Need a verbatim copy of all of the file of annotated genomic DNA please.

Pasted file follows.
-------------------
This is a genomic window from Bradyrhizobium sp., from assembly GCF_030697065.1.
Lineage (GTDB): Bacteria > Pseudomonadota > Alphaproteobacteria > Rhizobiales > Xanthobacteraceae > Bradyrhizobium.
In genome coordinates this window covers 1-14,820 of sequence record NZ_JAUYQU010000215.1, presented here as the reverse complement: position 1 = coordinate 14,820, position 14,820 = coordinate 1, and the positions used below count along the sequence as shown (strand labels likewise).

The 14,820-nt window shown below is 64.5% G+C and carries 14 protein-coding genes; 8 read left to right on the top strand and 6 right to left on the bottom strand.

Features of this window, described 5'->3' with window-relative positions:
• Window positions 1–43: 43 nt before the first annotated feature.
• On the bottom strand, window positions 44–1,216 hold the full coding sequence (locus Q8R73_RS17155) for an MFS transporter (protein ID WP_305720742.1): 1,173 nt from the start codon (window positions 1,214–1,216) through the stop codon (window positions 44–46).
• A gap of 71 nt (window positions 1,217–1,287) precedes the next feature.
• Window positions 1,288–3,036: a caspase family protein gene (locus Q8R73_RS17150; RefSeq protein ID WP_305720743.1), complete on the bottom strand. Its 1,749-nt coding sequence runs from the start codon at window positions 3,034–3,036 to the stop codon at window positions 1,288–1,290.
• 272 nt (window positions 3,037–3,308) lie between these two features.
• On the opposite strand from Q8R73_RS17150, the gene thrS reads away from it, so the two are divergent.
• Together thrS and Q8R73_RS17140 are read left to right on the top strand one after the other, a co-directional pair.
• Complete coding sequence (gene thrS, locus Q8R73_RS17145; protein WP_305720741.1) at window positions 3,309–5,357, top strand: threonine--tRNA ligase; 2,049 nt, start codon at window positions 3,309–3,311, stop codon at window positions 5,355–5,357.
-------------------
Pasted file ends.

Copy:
This is a genomic window from Bradyrhizobium sp., from assembly GCF_030697065.1.
Lineage (GTDB): Bacteria > Pseudomonadota > Alphaproteobacteria > Rhizobiales > Xanthobacteraceae > Bradyrhizobium.
In genome coordinates this window covers 1-14,820 of sequence record NZ_JAUYQU010000215.1, presented here as the reverse complement: position 1 = coordinate 14,820, position 14,820 = coordinate 1, and the positions used below count along the sequence as shown (strand labels likewise).

The 14,820-nt window shown below is 64.5% G+C and carries 14 protein-coding genes; 8 read left to right on the top strand and 6 right to left on the bottom strand.

Features of this window, described 5'->3' with window-relative positions:
• Window positions 1–43: 43 nt before the first annotated feature.
• On the bottom strand, window positions 44–1,216 hold the full coding sequence (locus Q8R73_RS17155) for an MFS transporter (protein ID WP_305720742.1): 1,173 nt from the start codon (window positions 1,214–1,216) through the stop codon (window positions 44–46).
• A gap of 71 nt (window positions 1,217–1,287) precedes the next feature.
• Window positions 1,288–3,036: a caspase family protein gene (locus Q8R73_RS17150; RefSeq protein ID WP_305720743.1), complete on the bottom strand. Its 1,749-nt coding sequence runs from the start codon at window positions 3,034–3,036 to the stop codon at window positions 1,288–1,290.
• 272 nt (window positions 3,037–3,308) lie between these two features.
• On the opposite strand from Q8R73_RS17150, the gene thrS reads away from it, so the two are divergent.
• Together thrS and Q8R73_RS17140 are read left to right on the top strand one after the other, a co-directional pair.
• Complete coding sequence (gene thrS, locus Q8R73_RS17145; protein WP_305720741.1) at window positions 3,309–5,357, top strand: threonine--tRNA ligase; 2,049 nt, start codon at window positions 3,309–3,311, stop codon at window positions 5,355–5,357.